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Saturday, March 1, 2008

[PlatCommLP08] CHAT: markets are not perfect

I can't agree that unfettered markets are perfect regulators.  Even in his paper Markets Never Fail, geoanarchist Prof. Fred Foldvary admits that unfettered markets can fail to police negative externalities like pollution:
FF) If the transaction costs are low, the affected parties can negotiate an efficient outcome. If there are too many persons affected for negotiations to be effective, then government, acting as an agent for the people, can levy a pollution charge equal, so far as can be measured, to the social cost. Such a charge does not correct a market failure, but rather enhances the market by preventing trespass. Excessive pollution is therefore not a market failure, but a government failure (FF
This is somewhat a sleight of hand, because Fred defines a completely free market as one in which there is no aggression (such as pollution), but that option won't be on the table until all humans are angels.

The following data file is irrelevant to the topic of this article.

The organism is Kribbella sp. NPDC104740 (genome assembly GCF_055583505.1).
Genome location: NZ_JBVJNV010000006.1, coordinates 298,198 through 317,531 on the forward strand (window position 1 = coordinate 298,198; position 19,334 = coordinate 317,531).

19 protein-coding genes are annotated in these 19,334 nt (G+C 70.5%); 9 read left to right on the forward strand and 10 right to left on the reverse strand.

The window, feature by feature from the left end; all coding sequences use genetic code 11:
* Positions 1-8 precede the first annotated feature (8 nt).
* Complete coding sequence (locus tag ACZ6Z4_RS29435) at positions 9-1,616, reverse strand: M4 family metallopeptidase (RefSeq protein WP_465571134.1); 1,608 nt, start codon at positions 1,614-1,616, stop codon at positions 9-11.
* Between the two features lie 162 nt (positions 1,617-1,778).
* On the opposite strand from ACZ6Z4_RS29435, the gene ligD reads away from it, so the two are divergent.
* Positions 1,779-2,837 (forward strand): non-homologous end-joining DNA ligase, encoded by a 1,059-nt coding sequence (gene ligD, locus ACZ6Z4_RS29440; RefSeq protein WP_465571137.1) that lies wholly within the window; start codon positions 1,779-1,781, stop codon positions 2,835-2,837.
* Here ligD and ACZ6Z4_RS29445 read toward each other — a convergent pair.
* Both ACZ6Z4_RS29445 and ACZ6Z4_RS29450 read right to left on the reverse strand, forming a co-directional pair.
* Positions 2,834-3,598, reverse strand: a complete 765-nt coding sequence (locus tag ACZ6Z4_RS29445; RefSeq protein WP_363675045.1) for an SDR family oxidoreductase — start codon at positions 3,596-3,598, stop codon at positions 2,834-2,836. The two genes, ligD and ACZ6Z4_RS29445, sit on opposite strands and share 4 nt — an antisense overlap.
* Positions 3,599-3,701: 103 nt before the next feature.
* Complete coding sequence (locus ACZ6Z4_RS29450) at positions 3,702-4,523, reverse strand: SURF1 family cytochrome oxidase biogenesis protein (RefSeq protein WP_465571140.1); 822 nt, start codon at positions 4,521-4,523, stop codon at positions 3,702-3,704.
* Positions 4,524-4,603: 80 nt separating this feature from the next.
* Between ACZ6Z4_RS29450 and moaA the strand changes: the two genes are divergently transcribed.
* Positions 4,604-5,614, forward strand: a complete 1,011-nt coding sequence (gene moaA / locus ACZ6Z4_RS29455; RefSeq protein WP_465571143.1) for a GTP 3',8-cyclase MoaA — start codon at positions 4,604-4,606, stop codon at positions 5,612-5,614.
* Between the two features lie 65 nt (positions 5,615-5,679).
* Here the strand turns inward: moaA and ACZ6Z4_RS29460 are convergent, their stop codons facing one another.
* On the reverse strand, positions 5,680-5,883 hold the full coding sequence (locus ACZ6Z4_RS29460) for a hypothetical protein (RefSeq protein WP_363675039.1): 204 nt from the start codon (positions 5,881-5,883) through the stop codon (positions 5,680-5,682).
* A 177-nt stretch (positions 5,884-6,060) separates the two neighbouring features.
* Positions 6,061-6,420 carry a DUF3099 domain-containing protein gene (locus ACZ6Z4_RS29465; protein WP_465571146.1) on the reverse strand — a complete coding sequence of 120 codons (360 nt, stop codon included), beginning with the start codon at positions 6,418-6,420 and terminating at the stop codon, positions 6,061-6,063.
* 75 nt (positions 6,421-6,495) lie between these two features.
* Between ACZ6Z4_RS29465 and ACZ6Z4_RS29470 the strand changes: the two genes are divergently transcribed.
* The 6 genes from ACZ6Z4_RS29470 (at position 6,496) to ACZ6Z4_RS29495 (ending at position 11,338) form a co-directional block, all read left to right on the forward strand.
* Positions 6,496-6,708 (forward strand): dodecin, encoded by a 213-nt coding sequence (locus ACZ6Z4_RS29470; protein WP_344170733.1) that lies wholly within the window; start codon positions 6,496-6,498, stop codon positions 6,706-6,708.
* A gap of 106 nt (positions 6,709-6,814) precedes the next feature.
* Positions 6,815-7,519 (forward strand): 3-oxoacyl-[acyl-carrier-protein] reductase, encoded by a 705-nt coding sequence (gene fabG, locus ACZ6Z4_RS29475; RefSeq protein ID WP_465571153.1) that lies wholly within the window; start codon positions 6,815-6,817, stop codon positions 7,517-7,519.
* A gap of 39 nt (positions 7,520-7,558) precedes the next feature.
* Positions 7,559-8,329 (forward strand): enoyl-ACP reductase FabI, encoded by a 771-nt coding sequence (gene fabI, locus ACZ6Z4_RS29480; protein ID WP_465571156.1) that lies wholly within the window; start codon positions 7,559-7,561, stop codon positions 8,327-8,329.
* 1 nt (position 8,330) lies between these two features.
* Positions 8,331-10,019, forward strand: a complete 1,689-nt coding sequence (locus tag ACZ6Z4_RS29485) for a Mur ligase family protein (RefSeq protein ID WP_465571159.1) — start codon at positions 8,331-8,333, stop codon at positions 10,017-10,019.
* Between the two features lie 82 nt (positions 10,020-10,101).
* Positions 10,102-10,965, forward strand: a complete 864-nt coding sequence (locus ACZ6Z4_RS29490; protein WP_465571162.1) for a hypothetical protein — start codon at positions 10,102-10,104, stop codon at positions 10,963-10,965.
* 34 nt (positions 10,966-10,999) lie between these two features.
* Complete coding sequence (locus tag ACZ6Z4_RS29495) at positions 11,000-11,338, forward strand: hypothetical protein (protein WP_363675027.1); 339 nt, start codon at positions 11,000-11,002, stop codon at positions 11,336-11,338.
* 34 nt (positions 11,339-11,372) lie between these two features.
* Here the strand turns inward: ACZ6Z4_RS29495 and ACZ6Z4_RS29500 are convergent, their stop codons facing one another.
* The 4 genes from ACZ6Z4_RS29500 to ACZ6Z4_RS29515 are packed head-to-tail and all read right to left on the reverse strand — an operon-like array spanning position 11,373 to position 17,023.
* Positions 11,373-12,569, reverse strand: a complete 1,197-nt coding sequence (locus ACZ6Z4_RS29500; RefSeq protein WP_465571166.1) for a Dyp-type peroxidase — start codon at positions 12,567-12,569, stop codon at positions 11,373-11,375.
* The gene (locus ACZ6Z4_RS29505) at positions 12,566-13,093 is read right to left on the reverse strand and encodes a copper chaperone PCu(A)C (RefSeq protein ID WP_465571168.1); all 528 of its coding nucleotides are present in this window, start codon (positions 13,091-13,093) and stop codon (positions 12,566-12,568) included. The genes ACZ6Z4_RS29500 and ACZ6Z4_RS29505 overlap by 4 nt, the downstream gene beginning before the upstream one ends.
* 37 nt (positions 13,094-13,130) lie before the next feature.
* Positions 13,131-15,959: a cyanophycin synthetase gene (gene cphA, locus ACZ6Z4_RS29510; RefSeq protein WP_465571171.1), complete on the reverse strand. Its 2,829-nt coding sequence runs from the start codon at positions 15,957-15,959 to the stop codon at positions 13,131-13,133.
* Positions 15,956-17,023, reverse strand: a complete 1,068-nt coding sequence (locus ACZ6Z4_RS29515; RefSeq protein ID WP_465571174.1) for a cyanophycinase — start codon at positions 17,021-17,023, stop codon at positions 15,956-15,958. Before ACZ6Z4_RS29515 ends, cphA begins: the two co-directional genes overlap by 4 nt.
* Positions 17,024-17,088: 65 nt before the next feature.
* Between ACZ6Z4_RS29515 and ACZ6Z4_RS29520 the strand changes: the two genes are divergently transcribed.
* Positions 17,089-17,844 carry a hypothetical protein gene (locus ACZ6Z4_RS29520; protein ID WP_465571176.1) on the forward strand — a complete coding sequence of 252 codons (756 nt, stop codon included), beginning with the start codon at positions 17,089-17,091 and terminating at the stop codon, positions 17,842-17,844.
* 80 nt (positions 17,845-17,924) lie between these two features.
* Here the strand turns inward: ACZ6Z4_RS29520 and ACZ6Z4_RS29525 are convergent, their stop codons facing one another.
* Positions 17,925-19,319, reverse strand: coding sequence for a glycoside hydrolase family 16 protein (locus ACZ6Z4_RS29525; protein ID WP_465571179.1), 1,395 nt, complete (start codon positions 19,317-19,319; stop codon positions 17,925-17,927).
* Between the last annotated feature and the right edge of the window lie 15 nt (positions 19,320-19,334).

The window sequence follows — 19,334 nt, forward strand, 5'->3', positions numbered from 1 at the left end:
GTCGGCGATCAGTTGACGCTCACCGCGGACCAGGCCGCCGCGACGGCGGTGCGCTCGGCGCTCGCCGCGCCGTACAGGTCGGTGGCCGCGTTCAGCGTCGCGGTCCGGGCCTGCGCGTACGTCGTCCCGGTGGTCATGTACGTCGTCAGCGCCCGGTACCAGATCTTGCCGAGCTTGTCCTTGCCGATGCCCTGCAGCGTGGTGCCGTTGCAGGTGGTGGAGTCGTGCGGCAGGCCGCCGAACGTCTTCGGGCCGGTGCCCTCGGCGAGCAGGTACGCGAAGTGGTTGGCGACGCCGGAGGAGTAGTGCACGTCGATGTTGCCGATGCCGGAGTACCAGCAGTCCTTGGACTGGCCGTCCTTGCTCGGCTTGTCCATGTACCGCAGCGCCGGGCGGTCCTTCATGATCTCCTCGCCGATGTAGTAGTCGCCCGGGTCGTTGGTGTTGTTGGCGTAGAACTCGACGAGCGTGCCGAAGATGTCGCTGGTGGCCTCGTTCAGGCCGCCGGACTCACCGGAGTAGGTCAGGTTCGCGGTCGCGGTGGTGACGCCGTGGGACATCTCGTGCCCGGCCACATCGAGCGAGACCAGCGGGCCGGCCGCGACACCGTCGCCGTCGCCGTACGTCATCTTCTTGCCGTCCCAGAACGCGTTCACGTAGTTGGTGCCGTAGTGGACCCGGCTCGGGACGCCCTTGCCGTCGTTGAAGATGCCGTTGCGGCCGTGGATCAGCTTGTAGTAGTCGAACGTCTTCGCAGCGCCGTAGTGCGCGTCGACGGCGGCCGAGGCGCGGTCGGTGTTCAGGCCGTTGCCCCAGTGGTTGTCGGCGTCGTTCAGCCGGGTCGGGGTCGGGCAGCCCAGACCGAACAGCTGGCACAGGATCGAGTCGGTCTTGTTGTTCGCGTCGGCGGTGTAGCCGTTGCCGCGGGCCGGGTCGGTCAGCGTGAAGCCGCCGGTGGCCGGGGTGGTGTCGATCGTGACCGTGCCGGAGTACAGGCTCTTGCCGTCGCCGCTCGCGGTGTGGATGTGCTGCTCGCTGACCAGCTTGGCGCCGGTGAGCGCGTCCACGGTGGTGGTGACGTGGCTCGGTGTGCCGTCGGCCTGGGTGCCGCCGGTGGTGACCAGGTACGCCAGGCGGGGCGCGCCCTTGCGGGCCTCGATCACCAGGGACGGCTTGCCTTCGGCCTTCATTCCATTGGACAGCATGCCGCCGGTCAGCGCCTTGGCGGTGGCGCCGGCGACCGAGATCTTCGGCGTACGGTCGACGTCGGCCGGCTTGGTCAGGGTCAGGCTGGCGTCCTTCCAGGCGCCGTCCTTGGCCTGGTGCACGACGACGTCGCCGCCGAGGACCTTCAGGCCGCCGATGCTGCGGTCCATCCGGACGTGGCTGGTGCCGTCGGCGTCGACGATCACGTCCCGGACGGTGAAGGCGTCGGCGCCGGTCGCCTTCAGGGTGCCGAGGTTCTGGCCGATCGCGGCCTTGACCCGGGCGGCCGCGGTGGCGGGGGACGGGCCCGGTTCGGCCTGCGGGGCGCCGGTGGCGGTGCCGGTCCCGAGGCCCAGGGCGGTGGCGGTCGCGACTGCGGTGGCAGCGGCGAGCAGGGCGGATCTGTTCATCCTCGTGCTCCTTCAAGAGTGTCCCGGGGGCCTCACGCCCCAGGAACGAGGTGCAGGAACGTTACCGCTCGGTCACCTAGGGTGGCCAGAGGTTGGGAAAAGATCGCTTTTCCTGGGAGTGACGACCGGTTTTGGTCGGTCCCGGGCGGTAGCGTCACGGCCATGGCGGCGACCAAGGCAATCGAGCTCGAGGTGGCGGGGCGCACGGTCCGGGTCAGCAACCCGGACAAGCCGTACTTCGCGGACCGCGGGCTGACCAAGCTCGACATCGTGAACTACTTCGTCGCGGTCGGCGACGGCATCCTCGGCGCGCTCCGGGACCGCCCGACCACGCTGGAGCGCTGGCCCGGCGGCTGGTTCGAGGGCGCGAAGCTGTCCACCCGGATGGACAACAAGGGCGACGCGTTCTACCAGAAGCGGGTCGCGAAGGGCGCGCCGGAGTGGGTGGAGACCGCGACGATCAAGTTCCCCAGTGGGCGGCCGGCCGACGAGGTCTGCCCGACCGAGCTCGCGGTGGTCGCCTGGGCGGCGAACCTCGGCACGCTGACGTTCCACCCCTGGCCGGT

For a list of many kinds of pollution and other negative externalities that no market has ever come remotely close to successfully policing, see Can Torts Police All Negative Externalities?
P.S. Foldvary also defines away positive externalities (i.e. free riders) as not being market failures:
FF) people can lie if the amount they pay depends on their stated values. Since the externality cannot possibly be eliminated, then the market cannot fail, since failure needs to be defined in a real-world context. The inability to do what is impossible cannot be designated a "failure." One can only fail if it is hypothetically possible to succeed. (FF
Foldvary's geonarchist solution to all these problems is called "private communities", but I don't see them as in practice very different from geominarchist local governments.  He writes:
FF) The covenants, bylaws, and deeds of private communities can and do deal with positive and negative externalities. [...] People can then move into communities with the covenants they prefer. Contractual governance can thus provide for positive externalities, and if people consider them important enough, there will be communities that require these.  The voluntariness of such communities exits at the level of choosing to join it. Once one is a member, then there may be rules which they may not like, but they accept them as part of a package that provides for greater benefits than if they were not members. (FF
If choosing to reside in a place is under geoanarchism the biggest part of how one consents to the package of externality-regulation that exists there, then that is not very different in practice from geominarchism -- as long as the principle of maximal decentralism/federalism is followed.